Sergei Viktorovich Fedorov
Last Team: Metallurg Magnitogorsk (KHL)
Height: 6’1″/185 cm
Weight: 202 lbs/91 kg
Born: December 13, 1969 in Pskov, RUS
Drafted: Selected by Detroit Red Wings in 4th round (74th overall) of the 1989 Entry Draft
Strengths: Fedorov has been one of the best all-around hockey players for over two decades. He was fast and his defensive qualities were better than those of many defensemen. Whether playing for his club or for the national team, Fedorov’s leadership qualities were irreplaceable.
Weaknesses: Sergei Fedorov’s production had been in decline in his last few seasons. He was no longer the dominant playmaker he previously was.
Biography: As a boy growing up in Pskov – an ancient city near Russia’s western border – Sergei had a lot of potential as a hockey player. He was accepted by the legendary Red Army’s junior team at the age of 15. After a vigorous regimen of training, Fedorov did very well. Sergei became friends and linemates with fellow rising stars Pavel Bure and Alexander Mogilny. Their line helped “CCCP” not only win back-to-back junior championships, but the World Championships as well at the end of the 1980s and early 1990s. In 1990, Sergei took advantage of an opportunity to make it to the NHL. Fedorov’s defection was not as highly publicized as Mogilny’s, but it was still an important event for hockey. Not knowing English, Sergei joined the Detroit Red Wings with a new number – 91. After his first season Fedorov was chosen to the NHL’s all-rookie team. In the 1993-94 season, Fedorov trailed only Wayne Gretzky in league scoring! That year he won the Hart Trophy (as the Most Valuable Player), the Pearson Award (as MVP chosen by players), and the Selke Trophy (best defensive forward). Sergei was a vital part of Detroit’s Stanley Cup wins in 1997 and 1998, although he missed most of the 1997-98 season due to a contract holdout. The Carolina Hurricanes offered him a $38 million 6-year deal, but the Red Wings matched it. The year before, Fedorov earned a whopping $20 million ($2 million salary + bonuses)! That money helped him create the Sergei Fedorov Fund that helps children not only in Detroit, but in Russia as well. Although becoming a U.S. citizen, Sergei of course continued to play for Russia. He was a key part of Russia’s silver and bronze medal finishes at the 1998 and 2002 Olympics. During the 2001-02 season under Scotty Bowman’s coaching, Fedorov experimentally played defense. Sergei is a rare player who can be committed to defense, but still be the best offensive player on the ice. This was shown in the 2002 playoffs, in which Fedorov recorded 19 points. In 2003, Sergei decided for a change and signed with the Mighty Ducks of Anaheim. In 2005, he was traded to the Columbus Blue Jackets. After a few mediocre non-playoff years, Fedorov rejuvenated with the Washington Capitals, where he had a leading role in taking them to the playoffs in 2008. In the same year, Fedorov made a successful return to the national team, playing on a line with his Capitals teammates Alexander Semin and Alexander Ovechkin, and leading Russia to its first World Championship gold medal since 1993. In 2009, Sergei returned to Russia to play with his brother Fedor for KHL’s Metallurg Magnitogorsk. Fedorov was an irreplaceable leader on Metallurg, but retired in 2012 after 26 years of professional hockey. Sergei is now the general manager of CSKA Moscow – the hockey club that made him a star.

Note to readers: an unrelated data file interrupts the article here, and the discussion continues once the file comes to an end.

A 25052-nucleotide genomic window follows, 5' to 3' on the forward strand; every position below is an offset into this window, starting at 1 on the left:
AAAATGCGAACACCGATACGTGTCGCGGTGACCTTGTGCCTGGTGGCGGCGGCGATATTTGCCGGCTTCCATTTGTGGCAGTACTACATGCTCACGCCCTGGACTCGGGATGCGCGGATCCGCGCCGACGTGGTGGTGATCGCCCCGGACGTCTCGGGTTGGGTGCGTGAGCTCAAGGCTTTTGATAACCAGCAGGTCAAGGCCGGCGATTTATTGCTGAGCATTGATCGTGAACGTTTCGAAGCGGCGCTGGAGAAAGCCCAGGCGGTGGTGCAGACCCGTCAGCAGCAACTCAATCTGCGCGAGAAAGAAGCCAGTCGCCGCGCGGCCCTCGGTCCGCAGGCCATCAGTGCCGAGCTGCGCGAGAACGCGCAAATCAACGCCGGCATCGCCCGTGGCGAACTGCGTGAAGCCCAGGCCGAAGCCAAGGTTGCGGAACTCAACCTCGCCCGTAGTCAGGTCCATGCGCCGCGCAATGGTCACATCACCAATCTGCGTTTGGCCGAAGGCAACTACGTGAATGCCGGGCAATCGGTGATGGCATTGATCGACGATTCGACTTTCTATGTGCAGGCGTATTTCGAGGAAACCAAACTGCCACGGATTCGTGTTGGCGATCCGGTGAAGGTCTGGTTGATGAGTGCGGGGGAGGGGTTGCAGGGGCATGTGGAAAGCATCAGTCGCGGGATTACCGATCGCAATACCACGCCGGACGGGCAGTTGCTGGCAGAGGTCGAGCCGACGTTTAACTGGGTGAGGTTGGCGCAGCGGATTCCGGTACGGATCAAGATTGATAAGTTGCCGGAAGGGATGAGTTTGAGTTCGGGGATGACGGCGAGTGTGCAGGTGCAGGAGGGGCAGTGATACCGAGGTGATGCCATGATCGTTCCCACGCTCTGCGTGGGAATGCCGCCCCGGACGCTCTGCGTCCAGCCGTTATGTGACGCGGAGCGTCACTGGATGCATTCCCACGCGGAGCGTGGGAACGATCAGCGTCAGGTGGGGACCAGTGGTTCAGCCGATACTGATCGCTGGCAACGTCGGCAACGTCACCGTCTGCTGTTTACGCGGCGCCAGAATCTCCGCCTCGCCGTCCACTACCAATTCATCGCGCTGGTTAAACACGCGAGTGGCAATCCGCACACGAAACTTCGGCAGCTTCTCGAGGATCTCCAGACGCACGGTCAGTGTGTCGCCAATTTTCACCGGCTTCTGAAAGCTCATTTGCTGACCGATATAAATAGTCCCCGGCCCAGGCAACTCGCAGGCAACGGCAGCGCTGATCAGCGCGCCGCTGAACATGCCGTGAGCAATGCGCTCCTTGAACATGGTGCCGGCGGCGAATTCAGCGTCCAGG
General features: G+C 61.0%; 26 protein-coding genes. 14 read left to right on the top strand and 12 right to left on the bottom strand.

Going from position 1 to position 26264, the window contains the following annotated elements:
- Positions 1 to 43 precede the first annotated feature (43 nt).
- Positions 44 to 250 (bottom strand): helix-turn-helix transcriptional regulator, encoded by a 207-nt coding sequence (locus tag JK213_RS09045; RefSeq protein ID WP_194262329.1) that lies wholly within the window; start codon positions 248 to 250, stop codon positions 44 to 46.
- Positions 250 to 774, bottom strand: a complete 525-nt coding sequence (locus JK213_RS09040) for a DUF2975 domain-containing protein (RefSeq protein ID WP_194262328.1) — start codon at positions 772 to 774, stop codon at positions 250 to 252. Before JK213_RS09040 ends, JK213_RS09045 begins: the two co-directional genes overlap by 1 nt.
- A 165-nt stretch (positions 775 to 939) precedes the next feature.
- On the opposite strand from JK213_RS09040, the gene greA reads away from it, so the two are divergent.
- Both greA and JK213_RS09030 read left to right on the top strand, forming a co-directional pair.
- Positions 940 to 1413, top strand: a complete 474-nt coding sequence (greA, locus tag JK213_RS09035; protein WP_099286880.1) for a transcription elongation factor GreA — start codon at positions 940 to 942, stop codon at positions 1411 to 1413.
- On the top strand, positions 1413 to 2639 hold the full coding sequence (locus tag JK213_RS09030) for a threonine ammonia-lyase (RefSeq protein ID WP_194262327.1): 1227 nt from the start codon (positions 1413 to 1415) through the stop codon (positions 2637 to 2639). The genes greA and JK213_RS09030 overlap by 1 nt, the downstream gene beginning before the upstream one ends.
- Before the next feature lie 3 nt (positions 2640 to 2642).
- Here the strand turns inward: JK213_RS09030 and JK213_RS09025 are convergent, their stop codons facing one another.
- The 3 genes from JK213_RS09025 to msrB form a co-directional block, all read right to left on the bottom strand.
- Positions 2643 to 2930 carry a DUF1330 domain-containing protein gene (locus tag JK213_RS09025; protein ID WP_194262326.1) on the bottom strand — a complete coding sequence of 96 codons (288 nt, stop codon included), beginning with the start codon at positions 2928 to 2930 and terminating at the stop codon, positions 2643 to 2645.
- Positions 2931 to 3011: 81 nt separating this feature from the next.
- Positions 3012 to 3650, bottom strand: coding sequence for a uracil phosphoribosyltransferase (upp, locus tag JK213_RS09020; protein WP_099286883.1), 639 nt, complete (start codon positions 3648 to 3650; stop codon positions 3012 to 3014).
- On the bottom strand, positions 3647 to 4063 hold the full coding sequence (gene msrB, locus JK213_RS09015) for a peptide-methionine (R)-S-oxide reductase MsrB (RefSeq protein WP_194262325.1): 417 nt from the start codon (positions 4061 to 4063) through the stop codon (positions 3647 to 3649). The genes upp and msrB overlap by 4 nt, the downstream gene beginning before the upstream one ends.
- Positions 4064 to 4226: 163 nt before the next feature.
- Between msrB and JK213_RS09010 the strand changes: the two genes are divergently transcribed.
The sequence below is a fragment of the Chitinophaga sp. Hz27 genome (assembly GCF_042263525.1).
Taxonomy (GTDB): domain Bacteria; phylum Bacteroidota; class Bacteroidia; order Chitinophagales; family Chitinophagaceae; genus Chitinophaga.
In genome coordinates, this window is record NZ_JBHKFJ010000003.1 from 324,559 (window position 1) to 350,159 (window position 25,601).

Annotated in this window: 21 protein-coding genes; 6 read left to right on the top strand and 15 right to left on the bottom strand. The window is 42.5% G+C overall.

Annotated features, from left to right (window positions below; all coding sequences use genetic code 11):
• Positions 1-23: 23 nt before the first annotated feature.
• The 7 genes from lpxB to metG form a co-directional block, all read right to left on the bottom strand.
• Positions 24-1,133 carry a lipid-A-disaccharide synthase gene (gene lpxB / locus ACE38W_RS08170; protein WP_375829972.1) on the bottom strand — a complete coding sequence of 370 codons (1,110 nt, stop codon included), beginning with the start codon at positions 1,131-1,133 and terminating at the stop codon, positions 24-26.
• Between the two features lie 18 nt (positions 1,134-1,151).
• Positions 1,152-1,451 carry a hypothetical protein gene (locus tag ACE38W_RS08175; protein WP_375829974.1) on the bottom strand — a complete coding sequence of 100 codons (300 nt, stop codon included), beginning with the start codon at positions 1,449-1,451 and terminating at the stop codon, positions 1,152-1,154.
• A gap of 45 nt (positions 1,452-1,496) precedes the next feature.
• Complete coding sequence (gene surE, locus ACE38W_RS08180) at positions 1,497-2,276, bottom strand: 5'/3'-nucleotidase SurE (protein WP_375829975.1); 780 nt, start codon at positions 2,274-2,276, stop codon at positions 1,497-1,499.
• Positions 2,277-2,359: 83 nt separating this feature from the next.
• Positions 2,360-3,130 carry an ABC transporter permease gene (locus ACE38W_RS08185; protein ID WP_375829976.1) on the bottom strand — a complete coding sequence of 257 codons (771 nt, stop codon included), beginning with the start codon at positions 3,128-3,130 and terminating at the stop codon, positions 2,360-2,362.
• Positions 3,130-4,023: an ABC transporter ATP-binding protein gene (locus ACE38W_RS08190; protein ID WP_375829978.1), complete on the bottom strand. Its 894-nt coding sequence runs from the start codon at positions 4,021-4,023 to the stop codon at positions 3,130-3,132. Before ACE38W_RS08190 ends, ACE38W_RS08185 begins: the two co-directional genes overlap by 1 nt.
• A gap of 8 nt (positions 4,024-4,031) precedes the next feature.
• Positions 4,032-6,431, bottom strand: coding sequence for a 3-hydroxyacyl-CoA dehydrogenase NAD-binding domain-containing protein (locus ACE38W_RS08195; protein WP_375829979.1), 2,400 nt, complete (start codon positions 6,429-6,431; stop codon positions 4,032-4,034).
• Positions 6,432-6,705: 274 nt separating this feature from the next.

|1985-86||Dynamo-2 Minsk (USSR-2)||15||6||1||7||10|
|Totals||USSR/KHL Reg. Season||310||63||85||148||210|
|Totals||NHL Reg. Season||1248||483||696||1179||+261||839|
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